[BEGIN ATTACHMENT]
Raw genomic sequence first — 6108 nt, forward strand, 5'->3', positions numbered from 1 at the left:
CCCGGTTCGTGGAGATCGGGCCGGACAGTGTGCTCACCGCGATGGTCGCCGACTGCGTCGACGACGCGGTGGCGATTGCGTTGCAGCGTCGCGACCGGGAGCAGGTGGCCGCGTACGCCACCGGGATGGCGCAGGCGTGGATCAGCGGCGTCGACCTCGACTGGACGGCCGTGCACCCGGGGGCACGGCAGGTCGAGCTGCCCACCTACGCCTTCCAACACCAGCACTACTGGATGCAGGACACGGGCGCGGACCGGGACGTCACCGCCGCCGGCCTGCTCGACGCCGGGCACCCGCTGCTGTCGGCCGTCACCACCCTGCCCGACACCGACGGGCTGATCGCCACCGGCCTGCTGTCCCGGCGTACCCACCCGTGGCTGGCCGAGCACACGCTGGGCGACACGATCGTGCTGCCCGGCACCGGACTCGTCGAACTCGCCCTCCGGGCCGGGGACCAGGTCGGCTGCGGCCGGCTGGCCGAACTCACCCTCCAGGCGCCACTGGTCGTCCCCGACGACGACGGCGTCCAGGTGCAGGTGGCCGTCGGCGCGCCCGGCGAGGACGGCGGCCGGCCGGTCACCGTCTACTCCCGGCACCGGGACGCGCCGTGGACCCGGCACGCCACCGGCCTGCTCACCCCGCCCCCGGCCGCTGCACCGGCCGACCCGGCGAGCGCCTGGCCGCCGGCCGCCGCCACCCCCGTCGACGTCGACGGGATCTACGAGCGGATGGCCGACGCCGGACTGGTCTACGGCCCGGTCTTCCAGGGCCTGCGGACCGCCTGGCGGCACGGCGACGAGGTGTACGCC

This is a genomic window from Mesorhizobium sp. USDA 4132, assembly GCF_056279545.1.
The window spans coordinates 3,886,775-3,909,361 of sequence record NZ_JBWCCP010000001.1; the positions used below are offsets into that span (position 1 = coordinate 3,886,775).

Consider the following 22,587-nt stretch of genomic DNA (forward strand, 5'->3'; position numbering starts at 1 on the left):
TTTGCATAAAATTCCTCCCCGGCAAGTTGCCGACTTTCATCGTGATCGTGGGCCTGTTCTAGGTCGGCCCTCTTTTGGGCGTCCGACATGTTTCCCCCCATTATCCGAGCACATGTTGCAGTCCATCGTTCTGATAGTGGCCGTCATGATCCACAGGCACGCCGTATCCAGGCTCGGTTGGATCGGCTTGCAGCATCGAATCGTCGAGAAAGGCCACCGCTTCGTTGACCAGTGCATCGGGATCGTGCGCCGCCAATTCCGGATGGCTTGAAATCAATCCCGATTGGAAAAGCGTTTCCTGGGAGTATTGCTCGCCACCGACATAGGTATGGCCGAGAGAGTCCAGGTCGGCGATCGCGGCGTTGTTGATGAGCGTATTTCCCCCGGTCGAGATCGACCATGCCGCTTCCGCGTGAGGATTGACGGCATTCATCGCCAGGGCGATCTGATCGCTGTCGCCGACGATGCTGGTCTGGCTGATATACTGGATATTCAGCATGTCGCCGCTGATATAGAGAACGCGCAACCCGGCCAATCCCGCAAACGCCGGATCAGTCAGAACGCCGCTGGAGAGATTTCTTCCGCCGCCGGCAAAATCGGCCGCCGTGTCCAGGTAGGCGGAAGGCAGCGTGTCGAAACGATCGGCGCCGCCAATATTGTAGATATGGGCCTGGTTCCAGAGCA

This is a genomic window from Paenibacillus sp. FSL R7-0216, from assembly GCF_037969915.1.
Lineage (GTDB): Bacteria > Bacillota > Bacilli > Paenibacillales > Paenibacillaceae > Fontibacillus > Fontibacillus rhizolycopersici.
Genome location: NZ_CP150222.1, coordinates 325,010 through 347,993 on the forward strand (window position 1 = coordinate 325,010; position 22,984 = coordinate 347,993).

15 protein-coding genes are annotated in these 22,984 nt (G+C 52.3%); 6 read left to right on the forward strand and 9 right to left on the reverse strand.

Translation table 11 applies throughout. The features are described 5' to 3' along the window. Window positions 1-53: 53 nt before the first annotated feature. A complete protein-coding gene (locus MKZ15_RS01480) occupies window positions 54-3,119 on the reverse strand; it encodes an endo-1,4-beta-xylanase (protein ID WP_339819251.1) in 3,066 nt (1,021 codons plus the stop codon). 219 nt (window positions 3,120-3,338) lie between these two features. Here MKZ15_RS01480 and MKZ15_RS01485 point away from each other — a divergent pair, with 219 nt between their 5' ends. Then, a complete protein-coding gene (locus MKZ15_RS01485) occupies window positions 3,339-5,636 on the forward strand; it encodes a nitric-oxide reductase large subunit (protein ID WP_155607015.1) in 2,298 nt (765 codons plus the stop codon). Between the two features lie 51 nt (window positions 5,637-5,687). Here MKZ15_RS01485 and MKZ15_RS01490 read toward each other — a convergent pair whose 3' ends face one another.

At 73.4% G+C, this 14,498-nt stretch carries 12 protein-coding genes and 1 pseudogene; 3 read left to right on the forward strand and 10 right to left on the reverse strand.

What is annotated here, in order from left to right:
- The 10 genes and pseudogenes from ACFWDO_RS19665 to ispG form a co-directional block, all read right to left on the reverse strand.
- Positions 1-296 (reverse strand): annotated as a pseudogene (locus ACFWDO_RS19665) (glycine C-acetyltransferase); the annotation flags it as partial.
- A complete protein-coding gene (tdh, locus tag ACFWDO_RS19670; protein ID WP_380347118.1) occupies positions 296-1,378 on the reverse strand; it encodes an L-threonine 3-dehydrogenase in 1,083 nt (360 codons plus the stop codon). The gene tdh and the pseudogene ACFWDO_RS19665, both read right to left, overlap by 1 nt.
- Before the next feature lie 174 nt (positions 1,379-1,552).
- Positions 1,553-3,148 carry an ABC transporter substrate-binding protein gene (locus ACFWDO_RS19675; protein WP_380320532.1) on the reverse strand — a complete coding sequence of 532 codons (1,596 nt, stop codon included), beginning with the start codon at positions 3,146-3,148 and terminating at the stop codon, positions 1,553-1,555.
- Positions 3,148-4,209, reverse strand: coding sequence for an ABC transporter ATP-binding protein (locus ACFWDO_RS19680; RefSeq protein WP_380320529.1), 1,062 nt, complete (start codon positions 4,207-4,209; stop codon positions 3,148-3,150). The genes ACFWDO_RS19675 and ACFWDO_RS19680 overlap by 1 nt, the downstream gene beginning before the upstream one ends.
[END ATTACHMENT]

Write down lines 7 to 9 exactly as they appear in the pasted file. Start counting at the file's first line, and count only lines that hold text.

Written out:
This is a genomic window from Paenibacillus sp. FSL R7-0216, from assembly GCF_037969915.1.
Lineage (GTDB): Bacteria > Bacillota > Bacilli > Paenibacillales > Paenibacillaceae > Fontibacillus > Fontibacillus rhizolycopersici.
Genome location: NZ_CP150222.1, coordinates 325,010 through 347,993 on the forward strand (window position 1 = coordinate 325,010; position 22,984 = coordinate 347,993).